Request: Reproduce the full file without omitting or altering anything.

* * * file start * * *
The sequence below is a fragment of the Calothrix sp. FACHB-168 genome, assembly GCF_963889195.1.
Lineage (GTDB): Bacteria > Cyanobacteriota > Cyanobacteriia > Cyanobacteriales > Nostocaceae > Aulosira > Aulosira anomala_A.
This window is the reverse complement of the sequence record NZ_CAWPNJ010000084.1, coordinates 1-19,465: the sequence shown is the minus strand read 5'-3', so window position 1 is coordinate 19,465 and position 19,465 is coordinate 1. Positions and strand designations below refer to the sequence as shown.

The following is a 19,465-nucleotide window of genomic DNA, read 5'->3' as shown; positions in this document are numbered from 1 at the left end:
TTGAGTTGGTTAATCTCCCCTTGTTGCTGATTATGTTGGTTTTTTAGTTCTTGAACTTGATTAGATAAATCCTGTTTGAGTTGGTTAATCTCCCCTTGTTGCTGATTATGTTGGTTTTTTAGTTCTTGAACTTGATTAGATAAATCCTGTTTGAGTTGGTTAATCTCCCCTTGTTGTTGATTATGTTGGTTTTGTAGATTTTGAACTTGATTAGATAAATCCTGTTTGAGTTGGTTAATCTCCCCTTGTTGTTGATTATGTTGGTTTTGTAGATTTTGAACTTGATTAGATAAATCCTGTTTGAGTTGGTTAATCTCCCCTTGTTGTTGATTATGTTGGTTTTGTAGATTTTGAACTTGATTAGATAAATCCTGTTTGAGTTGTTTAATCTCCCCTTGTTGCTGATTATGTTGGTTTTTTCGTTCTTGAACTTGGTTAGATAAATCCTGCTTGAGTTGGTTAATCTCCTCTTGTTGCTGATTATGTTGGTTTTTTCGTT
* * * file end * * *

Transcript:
The sequence below is a fragment of the Calothrix sp. FACHB-168 genome, assembly GCF_963889195.1.
Lineage (GTDB): Bacteria > Cyanobacteriota > Cyanobacteriia > Cyanobacteriales > Nostocaceae > Aulosira > Aulosira anomala_A.
This window is the reverse complement of the sequence record NZ_CAWPNJ010000084.1, coordinates 1-19,465: the sequence shown is the minus strand read 5'-3', so window position 1 is coordinate 19,465 and position 19,465 is coordinate 1. Positions and strand designations below refer to the sequence as shown.

The following is a 19,465-nucleotide window of genomic DNA, read 5'->3' as shown; positions in this document are numbered from 1 at the left end:
TTGAGTTGGTTAATCTCCCCTTGTTGCTGATTATGTTGGTTTTTTAGTTCTTGAACTTGATTAGATAAATCCTGTTTGAGTTGGTTAATCTCCCCTTGTTGCTGATTATGTTGGTTTTTTAGTTCTTGAACTTGATTAGATAAATCCTGTTTGAGTTGGTTAATCTCCCCTTGTTGTTGATTATGTTGGTTTTGTAGATTTTGAACTTGATTAGATAAATCCTGTTTGAGTTGGTTAATCTCCCCTTGTTGTTGATTATGTTGGTTTTGTAGATTTTGAACTTGATTAGATAAATCCTGTTTGAGTTGGTTAATCTCCCCTTGTTGTTGATTATGTTGGTTTTGTAGATTTTGAACTTGATTAGATAAATCCTGTTTGAGTTGTTTAATCTCCCCTTGTTGCTGATTATGTTGGTTTTTTCGTTCTTGAACTTGGTTAGATAAATCCTGCTTGAGTTGGTTAATCTCCTCTTGTTGCTGATTATGTTGGTTTTTTCGTT